Ethereal fable of age, love and longing
The Ghost’s Child
IT may have seemed useful early in Sonya Hartnett’s career to draw comparisons with writers for children and young adults in an attempt to place her unique fictional voice and make sense of the dark and often disturbing poetic vision that informed it. Something could be made of the influence of American writer Robert Cormier, but it made equal sense to look to William Blake and the romantic poets.
Eventually though, writers of Hartnett’s standing reach a stage where the only useful point of reference is their own work. Rather than quibbling about whether The Ghost’s Child is a work for children or adults ( it’s both), it makes more sense to take it as the latest work from a writer of remarkable originality whose first loyalty is to the story.
In my eyes, Hartnett established herself as a major writer with the chilling novel Of a Boy and confirmed that standing with the savagely beautiful Surrender . Others were singing her praises earlier, but I still harboured unease about where her work sat with its intended audience and the apparent bleakness of her vision. Of a Boy and Surrender were clearly not so much books for children as books about childhood, and they forced something of a reassessment of where she stood.
The Ghost’s Child is a fable about ageing mediated by a child and imbued with a magical, childlike sensibility that softens the full weight of its purpose and the event that drives it. A young boy arrives unannounced and uninvited in the elderly Matilda’s lounge room and appears to have no intention of leaving. Strangely unperturbed by his presence, Matilda offers him a cup of tea and engages him in conversation.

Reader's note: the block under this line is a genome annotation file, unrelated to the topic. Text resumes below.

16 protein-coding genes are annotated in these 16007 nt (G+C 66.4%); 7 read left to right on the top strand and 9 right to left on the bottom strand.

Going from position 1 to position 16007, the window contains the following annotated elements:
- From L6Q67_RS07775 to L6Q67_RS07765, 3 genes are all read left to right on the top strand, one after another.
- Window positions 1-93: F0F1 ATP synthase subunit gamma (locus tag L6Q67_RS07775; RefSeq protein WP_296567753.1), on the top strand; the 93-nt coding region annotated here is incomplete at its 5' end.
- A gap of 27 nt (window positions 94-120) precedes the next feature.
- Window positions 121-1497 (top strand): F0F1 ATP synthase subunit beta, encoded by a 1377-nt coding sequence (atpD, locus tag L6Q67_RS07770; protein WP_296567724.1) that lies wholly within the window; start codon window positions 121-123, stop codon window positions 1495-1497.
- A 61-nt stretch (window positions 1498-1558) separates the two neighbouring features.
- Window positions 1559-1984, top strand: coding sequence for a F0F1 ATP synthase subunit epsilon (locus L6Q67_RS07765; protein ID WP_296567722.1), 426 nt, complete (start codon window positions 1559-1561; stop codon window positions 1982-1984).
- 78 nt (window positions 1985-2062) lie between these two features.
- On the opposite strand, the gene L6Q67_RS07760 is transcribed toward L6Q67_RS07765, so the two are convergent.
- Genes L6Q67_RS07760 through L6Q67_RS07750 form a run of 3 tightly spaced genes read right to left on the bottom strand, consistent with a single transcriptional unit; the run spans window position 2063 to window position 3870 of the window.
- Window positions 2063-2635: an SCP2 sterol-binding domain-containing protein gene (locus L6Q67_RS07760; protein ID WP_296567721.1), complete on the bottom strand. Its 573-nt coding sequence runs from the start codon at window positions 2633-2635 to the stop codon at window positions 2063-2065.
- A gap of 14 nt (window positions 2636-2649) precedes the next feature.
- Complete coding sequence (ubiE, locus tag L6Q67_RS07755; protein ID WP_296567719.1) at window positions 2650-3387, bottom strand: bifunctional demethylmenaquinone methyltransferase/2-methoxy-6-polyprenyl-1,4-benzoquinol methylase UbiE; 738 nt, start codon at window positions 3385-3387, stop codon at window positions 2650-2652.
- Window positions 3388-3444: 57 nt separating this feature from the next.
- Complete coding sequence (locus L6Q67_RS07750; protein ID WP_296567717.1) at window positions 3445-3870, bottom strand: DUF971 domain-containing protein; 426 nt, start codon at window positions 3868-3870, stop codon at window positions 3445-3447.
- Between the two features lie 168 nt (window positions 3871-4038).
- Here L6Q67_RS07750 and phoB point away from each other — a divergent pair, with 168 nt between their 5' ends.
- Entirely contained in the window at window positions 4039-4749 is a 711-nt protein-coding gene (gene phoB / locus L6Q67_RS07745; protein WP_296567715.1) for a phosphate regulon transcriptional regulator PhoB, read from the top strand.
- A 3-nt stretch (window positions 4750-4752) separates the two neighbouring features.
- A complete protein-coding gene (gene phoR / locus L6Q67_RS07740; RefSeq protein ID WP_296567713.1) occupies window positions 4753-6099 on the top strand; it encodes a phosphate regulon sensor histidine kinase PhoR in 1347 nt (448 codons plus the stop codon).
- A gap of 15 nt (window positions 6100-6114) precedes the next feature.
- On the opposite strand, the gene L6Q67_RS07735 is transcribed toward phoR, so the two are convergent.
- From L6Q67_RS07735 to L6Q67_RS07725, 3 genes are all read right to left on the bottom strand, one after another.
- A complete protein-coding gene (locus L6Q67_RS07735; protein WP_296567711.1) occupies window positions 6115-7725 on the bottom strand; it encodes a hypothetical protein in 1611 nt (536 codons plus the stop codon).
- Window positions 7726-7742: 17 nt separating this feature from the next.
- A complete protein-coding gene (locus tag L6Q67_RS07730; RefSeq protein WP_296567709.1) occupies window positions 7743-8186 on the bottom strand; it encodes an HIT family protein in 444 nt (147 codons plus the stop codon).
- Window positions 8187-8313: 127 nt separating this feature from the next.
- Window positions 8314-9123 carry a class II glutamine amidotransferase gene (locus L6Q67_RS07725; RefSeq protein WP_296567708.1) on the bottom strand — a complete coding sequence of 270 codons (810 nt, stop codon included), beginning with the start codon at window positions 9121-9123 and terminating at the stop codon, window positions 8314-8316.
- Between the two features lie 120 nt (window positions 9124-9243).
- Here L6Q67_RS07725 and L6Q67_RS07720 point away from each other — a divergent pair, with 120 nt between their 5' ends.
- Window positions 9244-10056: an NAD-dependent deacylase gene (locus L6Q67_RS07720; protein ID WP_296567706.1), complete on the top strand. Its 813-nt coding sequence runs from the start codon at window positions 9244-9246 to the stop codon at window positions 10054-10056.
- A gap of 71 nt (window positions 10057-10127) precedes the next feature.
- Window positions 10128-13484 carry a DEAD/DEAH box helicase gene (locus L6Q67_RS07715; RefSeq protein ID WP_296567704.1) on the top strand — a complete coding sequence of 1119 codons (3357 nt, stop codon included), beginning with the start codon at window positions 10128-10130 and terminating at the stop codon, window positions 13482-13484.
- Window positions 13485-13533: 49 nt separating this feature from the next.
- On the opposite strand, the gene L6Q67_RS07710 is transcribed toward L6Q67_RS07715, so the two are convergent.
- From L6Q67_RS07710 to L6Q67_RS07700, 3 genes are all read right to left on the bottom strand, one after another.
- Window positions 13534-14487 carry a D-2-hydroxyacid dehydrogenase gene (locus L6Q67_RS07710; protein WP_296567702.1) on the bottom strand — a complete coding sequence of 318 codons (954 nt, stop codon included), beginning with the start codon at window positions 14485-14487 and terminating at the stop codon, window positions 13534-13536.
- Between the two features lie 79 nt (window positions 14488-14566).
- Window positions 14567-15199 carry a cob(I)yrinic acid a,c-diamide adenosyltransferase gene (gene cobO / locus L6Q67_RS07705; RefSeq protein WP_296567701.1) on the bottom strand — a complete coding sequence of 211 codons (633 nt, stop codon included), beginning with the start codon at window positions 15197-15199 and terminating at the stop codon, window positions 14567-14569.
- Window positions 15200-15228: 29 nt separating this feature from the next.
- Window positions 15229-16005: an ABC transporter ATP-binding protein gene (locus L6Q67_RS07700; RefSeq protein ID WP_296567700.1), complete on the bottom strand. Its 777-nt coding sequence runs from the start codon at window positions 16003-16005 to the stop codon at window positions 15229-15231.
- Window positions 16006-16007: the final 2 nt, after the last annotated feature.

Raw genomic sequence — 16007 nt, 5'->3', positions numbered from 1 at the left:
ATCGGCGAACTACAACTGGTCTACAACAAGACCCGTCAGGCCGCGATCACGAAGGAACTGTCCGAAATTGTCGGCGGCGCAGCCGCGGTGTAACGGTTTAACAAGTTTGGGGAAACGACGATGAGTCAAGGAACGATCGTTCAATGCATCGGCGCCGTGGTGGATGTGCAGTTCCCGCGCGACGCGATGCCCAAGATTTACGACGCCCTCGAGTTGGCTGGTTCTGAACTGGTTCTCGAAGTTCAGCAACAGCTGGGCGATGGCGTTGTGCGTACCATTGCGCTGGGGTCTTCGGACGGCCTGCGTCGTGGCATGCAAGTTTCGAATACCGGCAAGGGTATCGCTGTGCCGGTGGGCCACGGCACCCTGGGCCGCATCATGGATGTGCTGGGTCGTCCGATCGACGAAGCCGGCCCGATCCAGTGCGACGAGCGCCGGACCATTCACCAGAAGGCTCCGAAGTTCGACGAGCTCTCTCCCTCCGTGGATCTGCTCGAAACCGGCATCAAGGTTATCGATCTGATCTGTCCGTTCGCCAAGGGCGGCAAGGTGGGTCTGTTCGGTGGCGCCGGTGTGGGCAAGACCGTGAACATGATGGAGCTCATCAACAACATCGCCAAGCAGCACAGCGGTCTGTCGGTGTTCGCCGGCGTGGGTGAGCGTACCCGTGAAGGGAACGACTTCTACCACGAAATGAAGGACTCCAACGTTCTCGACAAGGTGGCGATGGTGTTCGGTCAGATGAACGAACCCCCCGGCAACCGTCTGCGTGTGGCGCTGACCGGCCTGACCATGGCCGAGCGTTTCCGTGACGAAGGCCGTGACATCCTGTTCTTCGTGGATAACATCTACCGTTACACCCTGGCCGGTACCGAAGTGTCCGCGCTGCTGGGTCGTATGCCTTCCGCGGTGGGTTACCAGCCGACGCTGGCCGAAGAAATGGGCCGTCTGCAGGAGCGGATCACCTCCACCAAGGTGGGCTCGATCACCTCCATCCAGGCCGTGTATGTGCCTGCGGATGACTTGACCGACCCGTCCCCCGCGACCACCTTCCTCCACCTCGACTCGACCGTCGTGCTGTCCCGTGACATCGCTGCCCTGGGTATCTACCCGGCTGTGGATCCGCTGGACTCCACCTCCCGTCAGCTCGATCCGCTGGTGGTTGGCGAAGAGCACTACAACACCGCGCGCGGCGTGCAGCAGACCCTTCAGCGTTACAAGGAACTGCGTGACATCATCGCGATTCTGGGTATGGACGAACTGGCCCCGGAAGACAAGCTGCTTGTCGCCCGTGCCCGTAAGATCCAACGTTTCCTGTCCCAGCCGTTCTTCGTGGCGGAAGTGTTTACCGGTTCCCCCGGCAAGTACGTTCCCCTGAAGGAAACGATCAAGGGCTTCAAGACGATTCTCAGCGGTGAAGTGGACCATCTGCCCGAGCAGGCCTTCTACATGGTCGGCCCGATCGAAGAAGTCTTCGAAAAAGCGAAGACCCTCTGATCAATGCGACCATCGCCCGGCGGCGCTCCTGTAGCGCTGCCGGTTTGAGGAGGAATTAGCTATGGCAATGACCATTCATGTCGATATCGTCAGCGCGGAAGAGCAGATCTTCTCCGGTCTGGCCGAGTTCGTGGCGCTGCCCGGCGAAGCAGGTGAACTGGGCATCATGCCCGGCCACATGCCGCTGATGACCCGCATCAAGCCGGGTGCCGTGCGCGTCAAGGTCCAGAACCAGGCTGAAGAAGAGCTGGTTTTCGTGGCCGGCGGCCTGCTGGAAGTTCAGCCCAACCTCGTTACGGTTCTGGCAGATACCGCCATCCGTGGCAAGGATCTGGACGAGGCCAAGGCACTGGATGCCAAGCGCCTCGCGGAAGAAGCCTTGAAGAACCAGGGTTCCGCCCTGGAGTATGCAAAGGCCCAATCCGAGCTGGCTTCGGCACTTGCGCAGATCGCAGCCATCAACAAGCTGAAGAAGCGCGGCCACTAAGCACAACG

The purpose of the boy’s visit is hinted at early when he grimly announces, ‘‘ I have bad news for you.’’ Matilda has heard bad news before and learned that it should be accepted as part of being alive. But the bearer of bad tidings appears to have nothing more ominous to announce than the rude assertion that ‘‘ your house smells like old people’’.
So Hartnett sets up the tension of age and experience coming face to face with callow youthful naivety that drives this strangely haunting fable. Matilda recounts the story of her life to the boy, who plays an unlikely but attentive wedding guest to her ancient mariner. Matilda lived a privileged but lonely childhood, yearning for her life to be mystifying and magical as a fairytale, yet having no visitors and no friends who weren’t make- believe or feline. Her father spoils her and takes her on marvellous journeys in pursuit of beauty, from which she returns feeling more confused and bewildered than when she left. Her mother barely acknowledges her. Maddy keeps her unhappiness to herself until she meets Feather on the beach, the strangest young man she has ever seen.
Feather is part- sprite, part- savage, more attuned to the airy life of birds. Maddy falls immediately in love and the fairytale begins. There’s a pact and a self- defeating challenge. They live an enchanted life in a cottage by the sea: ‘‘ the lonely fairytale princess and the wondrous thing chained to the ground’’. Inevitably, things change and Maddy’s story transforms into a poignant tale of loss and longing.
There is a fragile and ethereal beauty about this book, as though Hartnett has turned a mirror to the light. It is a magically cerebral fable that seems in constant danger of dissolving before our eyes. Rather than having the dark vitality of Surrender , it is whimsical and elusive; as though Maddy is recounting a dream. Dreams answer to their own beautiful logic, but deny access to others and resist attempts to pin them down with plot or language. Some readers may question why they should make an emotional investment in such blatantly make- believe things as Narguns, fays, nymphs and talking fish. Even the boy who triggers the story lacks substance and is likely to disappear as easily as he appeared.
This, of course, is precisely the point. This is a fable and fables serve a didactic purpose. The boy and the story are there for a reason, but he brings the shadows with him so gently it’s difficult not to celebrate the joy of life and the melding of innocence with experience. Liam Davison’s novels include Soundings and The White Woman.